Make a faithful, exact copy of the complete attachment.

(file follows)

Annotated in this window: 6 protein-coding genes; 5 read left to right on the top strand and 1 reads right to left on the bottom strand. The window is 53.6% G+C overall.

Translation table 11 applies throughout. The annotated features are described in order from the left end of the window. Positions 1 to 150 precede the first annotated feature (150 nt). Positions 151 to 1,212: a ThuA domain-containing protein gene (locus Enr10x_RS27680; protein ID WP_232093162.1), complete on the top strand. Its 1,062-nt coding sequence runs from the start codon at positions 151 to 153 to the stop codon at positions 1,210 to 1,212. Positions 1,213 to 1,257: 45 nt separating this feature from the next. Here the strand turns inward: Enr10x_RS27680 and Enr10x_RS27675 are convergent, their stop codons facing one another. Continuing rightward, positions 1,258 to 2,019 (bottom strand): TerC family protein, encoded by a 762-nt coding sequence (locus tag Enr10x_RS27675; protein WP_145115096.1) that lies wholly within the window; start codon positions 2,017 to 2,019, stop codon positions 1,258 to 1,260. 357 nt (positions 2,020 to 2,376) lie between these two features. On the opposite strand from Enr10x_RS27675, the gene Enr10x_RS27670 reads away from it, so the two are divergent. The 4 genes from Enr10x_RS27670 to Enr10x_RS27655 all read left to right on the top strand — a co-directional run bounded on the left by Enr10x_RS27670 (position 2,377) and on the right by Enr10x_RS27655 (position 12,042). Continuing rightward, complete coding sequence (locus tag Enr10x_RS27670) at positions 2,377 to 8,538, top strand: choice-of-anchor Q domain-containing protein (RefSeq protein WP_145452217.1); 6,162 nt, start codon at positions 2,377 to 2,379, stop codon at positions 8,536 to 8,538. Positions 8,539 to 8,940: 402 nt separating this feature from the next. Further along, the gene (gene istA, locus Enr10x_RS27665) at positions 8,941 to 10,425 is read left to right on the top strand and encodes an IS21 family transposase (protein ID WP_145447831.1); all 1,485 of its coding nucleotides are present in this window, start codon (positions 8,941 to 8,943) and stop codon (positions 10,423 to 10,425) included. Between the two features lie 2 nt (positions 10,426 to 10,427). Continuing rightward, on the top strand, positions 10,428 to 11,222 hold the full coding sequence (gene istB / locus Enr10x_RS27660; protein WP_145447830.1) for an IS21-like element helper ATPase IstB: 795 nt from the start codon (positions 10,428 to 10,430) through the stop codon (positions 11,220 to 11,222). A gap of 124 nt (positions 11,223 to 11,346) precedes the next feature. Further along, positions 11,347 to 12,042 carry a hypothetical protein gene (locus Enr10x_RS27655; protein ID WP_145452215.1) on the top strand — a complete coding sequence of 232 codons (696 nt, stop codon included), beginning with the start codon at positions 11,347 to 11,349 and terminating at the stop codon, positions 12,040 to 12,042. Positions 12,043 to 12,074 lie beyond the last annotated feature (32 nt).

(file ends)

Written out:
Annotated in this window: 6 protein-coding genes; 5 read left to right on the top strand and 1 reads right to left on the bottom strand. The window is 53.6% G+C overall.

Translation table 11 applies throughout. The annotated features are described in order from the left end of the window. Positions 1 to 150 precede the first annotated feature (150 nt). Positions 151 to 1,212: a ThuA domain-containing protein gene (locus Enr10x_RS27680; protein ID WP_232093162.1), complete on the top strand. Its 1,062-nt coding sequence runs from the start codon at positions 151 to 153 to the stop codon at positions 1,210 to 1,212. Positions 1,213 to 1,257: 45 nt separating this feature from the next. Here the strand turns inward: Enr10x_RS27680 and Enr10x_RS27675 are convergent, their stop codons facing one another. Continuing rightward, positions 1,258 to 2,019 (bottom strand): TerC family protein, encoded by a 762-nt coding sequence (locus tag Enr10x_RS27675; protein WP_145115096.1) that lies wholly within the window; start codon positions 2,017 to 2,019, stop codon positions 1,258 to 1,260. 357 nt (positions 2,020 to 2,376) lie between these two features. On the opposite strand from Enr10x_RS27675, the gene Enr10x_RS27670 reads away from it, so the two are divergent. The 4 genes from Enr10x_RS27670 to Enr10x_RS27655 all read left to right on the top strand — a co-directional run bounded on the left by Enr10x_RS27670 (position 2,377) and on the right by Enr10x_RS27655 (position 12,042). Continuing rightward, complete coding sequence (locus tag Enr10x_RS27670) at positions 2,377 to 8,538, top strand: choice-of-anchor Q domain-containing protein (RefSeq protein WP_145452217.1); 6,162 nt, start codon at positions 2,377 to 2,379, stop codon at positions 8,536 to 8,538. Positions 8,539 to 8,940: 402 nt separating this feature from the next. Further along, the gene (gene istA, locus Enr10x_RS27665) at positions 8,941 to 10,425 is read left to right on the top strand and encodes an IS21 family transposase (protein ID WP_145447831.1); all 1,485 of its coding nucleotides are present in this window, start codon (positions 8,941 to 8,943) and stop codon (positions 10,423 to 10,425) included. Between the two features lie 2 nt (positions 10,426 to 10,427). Continuing rightward, on the top strand, positions 10,428 to 11,222 hold the full coding sequence (gene istB / locus Enr10x_RS27660; protein WP_145447830.1) for an IS21-like element helper ATPase IstB: 795 nt from the start codon (positions 10,428 to 10,430) through the stop codon (positions 11,220 to 11,222). A gap of 124 nt (positions 11,223 to 11,346) precedes the next feature. Further along, positions 11,347 to 12,042 carry a hypothetical protein gene (locus Enr10x_RS27655; protein ID WP_145452215.1) on the top strand — a complete coding sequence of 232 codons (696 nt, stop codon included), beginning with the start codon at positions 11,347 to 11,349 and terminating at the stop codon, positions 12,040 to 12,042. Positions 12,043 to 12,074 lie beyond the last annotated feature (32 nt).